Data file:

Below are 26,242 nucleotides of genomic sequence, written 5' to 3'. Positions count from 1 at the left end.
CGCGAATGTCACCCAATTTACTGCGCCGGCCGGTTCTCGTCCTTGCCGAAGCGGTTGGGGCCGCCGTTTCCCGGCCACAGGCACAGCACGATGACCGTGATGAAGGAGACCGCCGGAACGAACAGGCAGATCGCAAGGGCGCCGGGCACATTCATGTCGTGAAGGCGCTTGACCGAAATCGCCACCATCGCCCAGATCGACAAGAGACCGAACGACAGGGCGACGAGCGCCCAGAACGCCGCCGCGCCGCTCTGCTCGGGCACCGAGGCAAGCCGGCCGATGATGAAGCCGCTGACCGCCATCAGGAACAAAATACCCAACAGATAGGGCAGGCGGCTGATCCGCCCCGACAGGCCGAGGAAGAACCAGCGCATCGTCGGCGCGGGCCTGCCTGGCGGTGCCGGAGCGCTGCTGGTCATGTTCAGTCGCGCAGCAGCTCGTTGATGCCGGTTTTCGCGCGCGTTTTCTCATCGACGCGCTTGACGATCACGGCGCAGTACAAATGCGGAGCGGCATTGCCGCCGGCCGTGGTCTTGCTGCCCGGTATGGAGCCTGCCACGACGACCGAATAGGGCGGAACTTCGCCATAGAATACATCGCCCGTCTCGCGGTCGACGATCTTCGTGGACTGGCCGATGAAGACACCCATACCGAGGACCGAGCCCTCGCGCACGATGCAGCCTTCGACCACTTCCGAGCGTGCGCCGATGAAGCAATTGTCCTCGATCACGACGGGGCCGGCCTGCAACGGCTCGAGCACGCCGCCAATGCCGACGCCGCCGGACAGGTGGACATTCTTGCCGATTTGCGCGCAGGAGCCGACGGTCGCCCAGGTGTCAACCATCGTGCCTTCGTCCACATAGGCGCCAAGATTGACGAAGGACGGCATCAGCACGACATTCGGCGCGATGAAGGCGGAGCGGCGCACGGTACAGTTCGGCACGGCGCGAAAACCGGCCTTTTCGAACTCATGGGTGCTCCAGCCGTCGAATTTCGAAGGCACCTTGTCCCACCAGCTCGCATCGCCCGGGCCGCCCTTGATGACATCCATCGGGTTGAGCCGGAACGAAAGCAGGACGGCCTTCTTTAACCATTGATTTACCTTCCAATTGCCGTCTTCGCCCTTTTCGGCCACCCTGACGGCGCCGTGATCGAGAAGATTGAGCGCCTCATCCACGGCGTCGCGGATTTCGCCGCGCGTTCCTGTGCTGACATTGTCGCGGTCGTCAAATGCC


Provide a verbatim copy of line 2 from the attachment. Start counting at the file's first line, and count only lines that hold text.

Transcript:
CGCGAATGTCACCCAATTTACTGCGCCGGCCGGTTCTCGTCCTTGCCGAAGCGGTTGGGGCCGCCGTTTCCCGGCCACAGGCACAGCACGATGACCGTGATGAAGGAGACCGCCGGAACGAACAGGCAGATCGCAAGGGCGCCGGGCACATTCATGTCGTGAAGGCGCTTGACCGAAATCGCCACCATCGCCCAGATCGACAAGAGACCGAACGACAGGGCGACGAGCGCCCAGAACGCCGCCGCGCCGCTCTGCTCGGGCACCGAGGCAAGCCGGCCGATGATGAAGCCGCTGACCGCCATCAGGAACAAAATACCCAACAGATAGGGCAGGCGGCTGATCCGCCCCGACAGGCCGAGGAAGAACCAGCGCATCGTCGGCGCGGGCCTGCCTGGCGGTGCCGGAGCGCTGCTGGTCATGTTCAGTCGCGCAGCAGCTCGTTGATGCCGGTTTTCGCGCGCGTTTTCTCATCGACGCGCTTGACGATCACGGCGCAGTACAAATGCGGAGCGGCATTGCCGCCGGCCGTGGTCTTGCTGCCCGGTATGGAGCCTGCCACGACGACCGAATAGGGCGGAACTTCGCCATAGAATACATCGCCCGTCTCGCGGTCGACGATCTTCGTGGACTGGCCGATGAAGACACCCATACCGAGGACCGAGCCCTCGCGCACGATGCAGCCTTCGACCACTTCCGAGCGTGCGCCGATGAAGCAATTGTCCTCGATCACGACGGGGCCGGCCTGCAACGGCTCGAGCACGCCGCCAATGCCGACGCCGCCGGACAGGTGGACATTCTTGCCGATTTGCGCGCAGGAGCCGACGGTCGCCCAGGTGTCAACCATCGTGCCTTCGTCCACATAGGCGCCAAGATTGACGAAGGACGGCATCAGCACGACATTCGGCGCGATGAAGGCGGAGCGGCGCACGGTACAGTTCGGCACGGCGCGAAAACCGGCCTTTTCGAACTCATGGGTGCTCCAGCCGTCGAATTTCGAAGGCACCTTGTCCCACCAGCTCGCATCGCCCGGGCCGCCCTTGATGACATCCATCGGGTTGAGCCGGAACGAAAGCAGGACGGCCTTCTTTAACCATTGATTTACCTTCCAATTGCCGTCTTCGCCCTTTTCGGCCACCCTGACGGCGCCGTGATCGAGAAGATTGAGCGCCTCATCCACGGCGTCGCGGATTTCGCCGCGCGTTCCTGTGCTGACATTGTCGCGGTCGTCAAATGCC